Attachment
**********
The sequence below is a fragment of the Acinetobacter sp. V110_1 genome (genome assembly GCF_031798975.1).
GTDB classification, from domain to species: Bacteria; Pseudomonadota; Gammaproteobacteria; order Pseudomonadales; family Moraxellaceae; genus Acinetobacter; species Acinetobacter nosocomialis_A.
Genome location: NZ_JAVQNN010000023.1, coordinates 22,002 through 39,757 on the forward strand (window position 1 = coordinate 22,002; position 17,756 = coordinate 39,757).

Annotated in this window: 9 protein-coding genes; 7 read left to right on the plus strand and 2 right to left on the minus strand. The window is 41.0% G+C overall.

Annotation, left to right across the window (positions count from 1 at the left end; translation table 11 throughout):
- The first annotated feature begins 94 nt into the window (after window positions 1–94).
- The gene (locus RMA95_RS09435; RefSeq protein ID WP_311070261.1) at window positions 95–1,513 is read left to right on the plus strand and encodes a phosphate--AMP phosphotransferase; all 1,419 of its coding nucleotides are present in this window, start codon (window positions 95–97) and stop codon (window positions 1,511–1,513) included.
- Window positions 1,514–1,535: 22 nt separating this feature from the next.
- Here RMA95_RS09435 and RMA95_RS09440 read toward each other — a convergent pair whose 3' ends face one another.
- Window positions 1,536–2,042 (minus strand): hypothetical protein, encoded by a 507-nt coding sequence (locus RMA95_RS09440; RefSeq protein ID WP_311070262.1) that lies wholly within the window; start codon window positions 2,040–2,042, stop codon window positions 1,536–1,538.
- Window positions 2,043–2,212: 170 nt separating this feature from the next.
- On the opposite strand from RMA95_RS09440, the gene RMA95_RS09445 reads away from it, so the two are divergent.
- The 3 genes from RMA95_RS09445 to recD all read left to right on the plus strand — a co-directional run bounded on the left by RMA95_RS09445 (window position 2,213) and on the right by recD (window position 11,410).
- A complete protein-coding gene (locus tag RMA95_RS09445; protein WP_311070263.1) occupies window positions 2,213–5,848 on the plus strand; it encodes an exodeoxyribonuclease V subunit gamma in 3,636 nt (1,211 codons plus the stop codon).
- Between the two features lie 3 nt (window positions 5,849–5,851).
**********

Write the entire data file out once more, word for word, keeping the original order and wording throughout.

The sequence below is a fragment of the Acinetobacter sp. V110_1 genome (genome assembly GCF_031798975.1).
GTDB classification, from domain to species: Bacteria; Pseudomonadota; Gammaproteobacteria; order Pseudomonadales; family Moraxellaceae; genus Acinetobacter; species Acinetobacter nosocomialis_A.
Genome location: NZ_JAVQNN010000023.1, coordinates 22,002 through 39,757 on the forward strand (window position 1 = coordinate 22,002; position 17,756 = coordinate 39,757).

Annotated in this window: 9 protein-coding genes; 7 read left to right on the plus strand and 2 right to left on the minus strand. The window is 41.0% G+C overall.

Annotation, left to right across the window (positions count from 1 at the left end; translation table 11 throughout):
- The first annotated feature begins 94 nt into the window (after window positions 1–94).
- The gene (locus RMA95_RS09435; RefSeq protein ID WP_311070261.1) at window positions 95–1,513 is read left to right on the plus strand and encodes a phosphate--AMP phosphotransferase; all 1,419 of its coding nucleotides are present in this window, start codon (window positions 95–97) and stop codon (window positions 1,511–1,513) included.
- Window positions 1,514–1,535: 22 nt separating this feature from the next.
- Here RMA95_RS09435 and RMA95_RS09440 read toward each other — a convergent pair whose 3' ends face one another.
- Window positions 1,536–2,042 (minus strand): hypothetical protein, encoded by a 507-nt coding sequence (locus RMA95_RS09440; RefSeq protein ID WP_311070262.1) that lies wholly within the window; start codon window positions 2,040–2,042, stop codon window positions 1,536–1,538.
- Window positions 2,043–2,212: 170 nt separating this feature from the next.
- On the opposite strand from RMA95_RS09440, the gene RMA95_RS09445 reads away from it, so the two are divergent.
- The 3 genes from RMA95_RS09445 to recD all read left to right on the plus strand — a co-directional run bounded on the left by RMA95_RS09445 (window position 2,213) and on the right by recD (window position 11,410).
- A complete protein-coding gene (locus tag RMA95_RS09445; protein WP_311070263.1) occupies window positions 2,213–5,848 on the plus strand; it encodes an exodeoxyribonuclease V subunit gamma in 3,636 nt (1,211 codons plus the stop codon).
- Between the two features lie 3 nt (window positions 5,849–5,851).